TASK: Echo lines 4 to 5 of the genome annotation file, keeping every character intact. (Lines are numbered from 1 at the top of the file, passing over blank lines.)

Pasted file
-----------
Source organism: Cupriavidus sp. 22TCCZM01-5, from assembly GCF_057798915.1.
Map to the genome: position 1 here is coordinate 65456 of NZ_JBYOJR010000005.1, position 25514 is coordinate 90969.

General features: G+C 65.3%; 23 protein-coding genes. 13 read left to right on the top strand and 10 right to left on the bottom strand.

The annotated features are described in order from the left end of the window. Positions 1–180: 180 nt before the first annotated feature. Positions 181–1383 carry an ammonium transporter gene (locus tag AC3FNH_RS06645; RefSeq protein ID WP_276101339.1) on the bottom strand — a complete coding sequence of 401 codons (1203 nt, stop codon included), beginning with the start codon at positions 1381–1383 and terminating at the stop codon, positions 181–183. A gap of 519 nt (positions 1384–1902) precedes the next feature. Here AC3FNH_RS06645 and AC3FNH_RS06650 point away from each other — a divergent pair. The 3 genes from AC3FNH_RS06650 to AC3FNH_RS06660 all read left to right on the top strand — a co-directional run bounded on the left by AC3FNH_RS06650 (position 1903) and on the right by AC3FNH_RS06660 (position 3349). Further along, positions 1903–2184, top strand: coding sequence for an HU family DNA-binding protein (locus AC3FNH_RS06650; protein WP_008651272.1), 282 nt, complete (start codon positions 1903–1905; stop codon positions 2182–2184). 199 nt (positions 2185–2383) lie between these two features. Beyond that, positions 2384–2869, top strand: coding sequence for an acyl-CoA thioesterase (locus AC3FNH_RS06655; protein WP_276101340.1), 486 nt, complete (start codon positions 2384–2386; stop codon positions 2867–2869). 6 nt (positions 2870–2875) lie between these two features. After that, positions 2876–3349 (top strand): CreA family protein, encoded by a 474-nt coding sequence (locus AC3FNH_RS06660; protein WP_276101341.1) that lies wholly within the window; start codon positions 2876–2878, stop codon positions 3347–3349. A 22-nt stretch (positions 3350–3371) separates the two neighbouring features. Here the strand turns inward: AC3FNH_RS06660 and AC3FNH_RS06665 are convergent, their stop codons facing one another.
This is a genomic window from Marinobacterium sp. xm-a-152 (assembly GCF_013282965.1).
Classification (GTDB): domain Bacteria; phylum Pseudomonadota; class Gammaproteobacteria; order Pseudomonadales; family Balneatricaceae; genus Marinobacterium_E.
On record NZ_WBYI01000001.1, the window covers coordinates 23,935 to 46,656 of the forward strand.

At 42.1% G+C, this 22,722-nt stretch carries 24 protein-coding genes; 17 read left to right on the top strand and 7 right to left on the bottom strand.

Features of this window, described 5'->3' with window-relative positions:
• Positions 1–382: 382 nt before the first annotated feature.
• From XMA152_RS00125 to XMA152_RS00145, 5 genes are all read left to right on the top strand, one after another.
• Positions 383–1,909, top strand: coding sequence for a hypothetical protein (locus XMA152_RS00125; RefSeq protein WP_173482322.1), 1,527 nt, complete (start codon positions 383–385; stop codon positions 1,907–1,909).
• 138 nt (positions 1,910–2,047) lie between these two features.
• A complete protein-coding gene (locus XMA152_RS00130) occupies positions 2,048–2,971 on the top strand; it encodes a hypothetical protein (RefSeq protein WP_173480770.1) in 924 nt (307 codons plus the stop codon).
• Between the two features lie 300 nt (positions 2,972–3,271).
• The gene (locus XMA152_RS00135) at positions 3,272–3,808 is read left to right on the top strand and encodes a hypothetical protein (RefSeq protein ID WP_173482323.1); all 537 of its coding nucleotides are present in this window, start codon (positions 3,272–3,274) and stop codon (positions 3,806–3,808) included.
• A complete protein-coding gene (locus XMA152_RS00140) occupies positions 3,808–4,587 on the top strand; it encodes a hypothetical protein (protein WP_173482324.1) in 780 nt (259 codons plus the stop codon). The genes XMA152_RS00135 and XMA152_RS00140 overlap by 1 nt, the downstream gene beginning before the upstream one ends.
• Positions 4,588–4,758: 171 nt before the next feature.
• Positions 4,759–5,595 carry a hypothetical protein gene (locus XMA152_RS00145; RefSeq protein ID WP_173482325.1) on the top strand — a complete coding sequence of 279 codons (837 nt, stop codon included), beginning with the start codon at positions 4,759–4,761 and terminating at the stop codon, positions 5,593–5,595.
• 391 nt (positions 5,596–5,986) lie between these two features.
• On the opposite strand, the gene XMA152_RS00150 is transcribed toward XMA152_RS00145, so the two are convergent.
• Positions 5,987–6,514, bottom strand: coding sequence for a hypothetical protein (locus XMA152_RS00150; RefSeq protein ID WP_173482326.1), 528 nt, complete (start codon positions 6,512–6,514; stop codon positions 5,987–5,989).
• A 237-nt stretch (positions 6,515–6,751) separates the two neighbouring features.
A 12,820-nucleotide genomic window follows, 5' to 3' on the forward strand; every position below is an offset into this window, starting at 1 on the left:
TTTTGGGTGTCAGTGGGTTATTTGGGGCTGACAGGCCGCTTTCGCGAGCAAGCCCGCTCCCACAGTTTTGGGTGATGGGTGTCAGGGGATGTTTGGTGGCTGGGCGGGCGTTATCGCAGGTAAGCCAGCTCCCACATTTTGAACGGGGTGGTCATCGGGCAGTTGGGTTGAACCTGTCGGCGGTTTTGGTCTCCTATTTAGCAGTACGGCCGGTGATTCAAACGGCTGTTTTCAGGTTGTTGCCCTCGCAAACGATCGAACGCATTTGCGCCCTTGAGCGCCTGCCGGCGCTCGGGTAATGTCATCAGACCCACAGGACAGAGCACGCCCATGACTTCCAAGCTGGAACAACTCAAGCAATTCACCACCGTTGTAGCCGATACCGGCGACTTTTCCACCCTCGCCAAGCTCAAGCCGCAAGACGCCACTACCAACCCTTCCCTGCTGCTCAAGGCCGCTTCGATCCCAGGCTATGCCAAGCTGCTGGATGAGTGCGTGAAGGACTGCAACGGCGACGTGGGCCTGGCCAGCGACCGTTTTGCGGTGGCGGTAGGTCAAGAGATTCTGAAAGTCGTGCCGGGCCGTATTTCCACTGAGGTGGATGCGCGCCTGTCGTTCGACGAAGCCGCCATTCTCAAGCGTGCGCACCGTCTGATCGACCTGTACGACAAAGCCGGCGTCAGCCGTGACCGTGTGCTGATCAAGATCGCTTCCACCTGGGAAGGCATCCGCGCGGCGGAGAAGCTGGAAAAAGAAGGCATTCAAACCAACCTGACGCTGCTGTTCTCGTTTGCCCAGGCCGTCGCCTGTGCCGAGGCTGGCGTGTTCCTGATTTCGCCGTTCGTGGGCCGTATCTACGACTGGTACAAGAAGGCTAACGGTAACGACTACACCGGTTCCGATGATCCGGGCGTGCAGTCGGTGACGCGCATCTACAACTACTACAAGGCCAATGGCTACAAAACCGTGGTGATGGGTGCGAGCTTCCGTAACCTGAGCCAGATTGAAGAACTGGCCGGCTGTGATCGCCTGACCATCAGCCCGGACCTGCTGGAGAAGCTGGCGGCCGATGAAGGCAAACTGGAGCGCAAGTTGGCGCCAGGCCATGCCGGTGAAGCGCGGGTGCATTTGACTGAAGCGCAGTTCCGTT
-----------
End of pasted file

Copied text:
The annotated features are described in order from the left end of the window. Positions 1–180: 180 nt before the first annotated feature. Positions 181–1383 carry an ammonium transporter gene (locus tag AC3FNH_RS06645; RefSeq protein ID WP_276101339.1) on the bottom strand — a complete coding sequence of 401 codons (1203 nt, stop codon included), beginning with the start codon at positions 1381–1383 and terminating at the stop codon, positions 181–183. A gap of 519 nt (positions 1384–1902) precedes the next feature. Here AC3FNH_RS06645 and AC3FNH_RS06650 point away from each other — a divergent pair. The 3 genes from AC3FNH_RS06650 to AC3FNH_RS06660 all read left to right on the top strand — a co-directional run bounded on the left by AC3FNH_RS06650 (position 1903) and on the right by AC3FNH_RS06660 (position 3349). Further along, positions 1903–2184, top strand: coding sequence for an HU family DNA-binding protein (locus AC3FNH_RS06650; protein WP_008651272.1), 282 nt, complete (start codon positions 1903–1905; stop codon positions 2182–2184). 199 nt (positions 2185–2383) lie between these two features. Beyond that, positions 2384–2869, top strand: coding sequence for an acyl-CoA thioesterase (locus AC3FNH_RS06655; protein WP_276101340.1), 486 nt, complete (start codon positions 2384–2386; stop codon positions 2867–2869). 6 nt (positions 2870–2875) lie between these two features. After that, positions 2876–3349 (top strand): CreA family protein, encoded by a 474-nt coding sequence (locus AC3FNH_RS06660; protein WP_276101341.1) that lies wholly within the window; start codon positions 2876–2878, stop codon positions 3347–3349. A 22-nt stretch (positions 3350–3371) separates the two neighbouring features. Here the strand turns inward: AC3FNH_RS06660 and AC3FNH_RS06665 are convergent, their stop codons facing one another.
This is a genomic window from Marinobacterium sp. xm-a-152 (assembly GCF_013282965.1).